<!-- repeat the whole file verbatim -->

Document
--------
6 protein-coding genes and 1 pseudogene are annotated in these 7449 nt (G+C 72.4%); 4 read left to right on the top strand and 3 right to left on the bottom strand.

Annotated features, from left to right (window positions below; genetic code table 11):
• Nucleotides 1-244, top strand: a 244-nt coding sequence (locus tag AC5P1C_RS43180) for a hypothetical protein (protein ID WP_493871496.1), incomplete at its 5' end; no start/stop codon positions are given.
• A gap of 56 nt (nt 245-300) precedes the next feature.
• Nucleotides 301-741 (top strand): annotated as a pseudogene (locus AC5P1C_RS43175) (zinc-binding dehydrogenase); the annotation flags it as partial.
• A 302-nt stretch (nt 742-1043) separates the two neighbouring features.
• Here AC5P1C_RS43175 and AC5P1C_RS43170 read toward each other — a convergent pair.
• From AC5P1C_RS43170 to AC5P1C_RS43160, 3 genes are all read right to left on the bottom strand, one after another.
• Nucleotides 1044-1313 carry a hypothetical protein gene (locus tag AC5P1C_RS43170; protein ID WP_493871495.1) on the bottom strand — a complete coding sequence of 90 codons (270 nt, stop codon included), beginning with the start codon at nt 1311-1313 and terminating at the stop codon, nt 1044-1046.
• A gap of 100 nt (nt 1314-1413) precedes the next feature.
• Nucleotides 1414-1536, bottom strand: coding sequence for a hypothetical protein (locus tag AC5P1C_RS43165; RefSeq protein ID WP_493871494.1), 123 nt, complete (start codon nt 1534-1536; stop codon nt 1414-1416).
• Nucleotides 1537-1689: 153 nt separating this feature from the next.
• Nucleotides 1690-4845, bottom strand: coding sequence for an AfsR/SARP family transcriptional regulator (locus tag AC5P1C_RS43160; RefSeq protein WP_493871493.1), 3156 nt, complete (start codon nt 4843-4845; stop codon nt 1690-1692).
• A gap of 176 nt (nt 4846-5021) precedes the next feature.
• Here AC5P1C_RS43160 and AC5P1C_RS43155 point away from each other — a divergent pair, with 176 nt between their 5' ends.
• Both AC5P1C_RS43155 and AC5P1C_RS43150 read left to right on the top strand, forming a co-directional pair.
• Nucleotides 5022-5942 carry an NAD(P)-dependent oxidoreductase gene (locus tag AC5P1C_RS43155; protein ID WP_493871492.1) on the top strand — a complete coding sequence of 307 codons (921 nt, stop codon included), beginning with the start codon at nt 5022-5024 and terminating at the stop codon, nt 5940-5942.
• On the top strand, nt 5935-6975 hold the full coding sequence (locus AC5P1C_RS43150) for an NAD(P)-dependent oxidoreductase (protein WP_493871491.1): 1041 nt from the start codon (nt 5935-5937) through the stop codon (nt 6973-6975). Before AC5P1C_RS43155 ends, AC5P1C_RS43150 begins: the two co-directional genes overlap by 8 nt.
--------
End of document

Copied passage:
6 protein-coding genes and 1 pseudogene are annotated in these 7449 nt (G+C 72.4%); 4 read left to right on the top strand and 3 right to left on the bottom strand.

Annotated features, from left to right (window positions below; genetic code table 11):
• Nucleotides 1-244, top strand: a 244-nt coding sequence (locus tag AC5P1C_RS43180) for a hypothetical protein (protein ID WP_493871496.1), incomplete at its 5' end; no start/stop codon positions are given.
• A gap of 56 nt (nt 245-300) precedes the next feature.
• Nucleotides 301-741 (top strand): annotated as a pseudogene (locus AC5P1C_RS43175) (zinc-binding dehydrogenase); the annotation flags it as partial.
• A 302-nt stretch (nt 742-1043) separates the two neighbouring features.
• Here AC5P1C_RS43175 and AC5P1C_RS43170 read toward each other — a convergent pair.
• From AC5P1C_RS43170 to AC5P1C_RS43160, 3 genes are all read right to left on the bottom strand, one after another.
• Nucleotides 1044-1313 carry a hypothetical protein gene (locus tag AC5P1C_RS43170; protein ID WP_493871495.1) on the bottom strand — a complete coding sequence of 90 codons (270 nt, stop codon included), beginning with the start codon at nt 1311-1313 and terminating at the stop codon, nt 1044-1046.
• A gap of 100 nt (nt 1314-1413) precedes the next feature.
• Nucleotides 1414-1536, bottom strand: coding sequence for a hypothetical protein (locus tag AC5P1C_RS43165; RefSeq protein ID WP_493871494.1), 123 nt, complete (start codon nt 1534-1536; stop codon nt 1414-1416).
• Nucleotides 1537-1689: 153 nt separating this feature from the next.
• Nucleotides 1690-4845, bottom strand: coding sequence for an AfsR/SARP family transcriptional regulator (locus tag AC5P1C_RS43160; RefSeq protein WP_493871493.1), 3156 nt, complete (start codon nt 4843-4845; stop codon nt 1690-1692).
• A gap of 176 nt (nt 4846-5021) precedes the next feature.
• Here AC5P1C_RS43160 and AC5P1C_RS43155 point away from each other — a divergent pair, with 176 nt between their 5' ends.
• Both AC5P1C_RS43155 and AC5P1C_RS43150 read left to right on the top strand, forming a co-directional pair.
• Nucleotides 5022-5942 carry an NAD(P)-dependent oxidoreductase gene (locus tag AC5P1C_RS43155; protein ID WP_493871492.1) on the top strand — a complete coding sequence of 307 codons (921 nt, stop codon included), beginning with the start codon at nt 5022-5024 and terminating at the stop codon, nt 5940-5942.
• On the top strand, nt 5935-6975 hold the full coding sequence (locus AC5P1C_RS43150) for an NAD(P)-dependent oxidoreductase (protein WP_493871491.1): 1041 nt from the start codon (nt 5935-5937) through the stop codon (nt 6973-6975). Before AC5P1C_RS43155 ends, AC5P1C_RS43150 begins: the two co-directional genes overlap by 8 nt.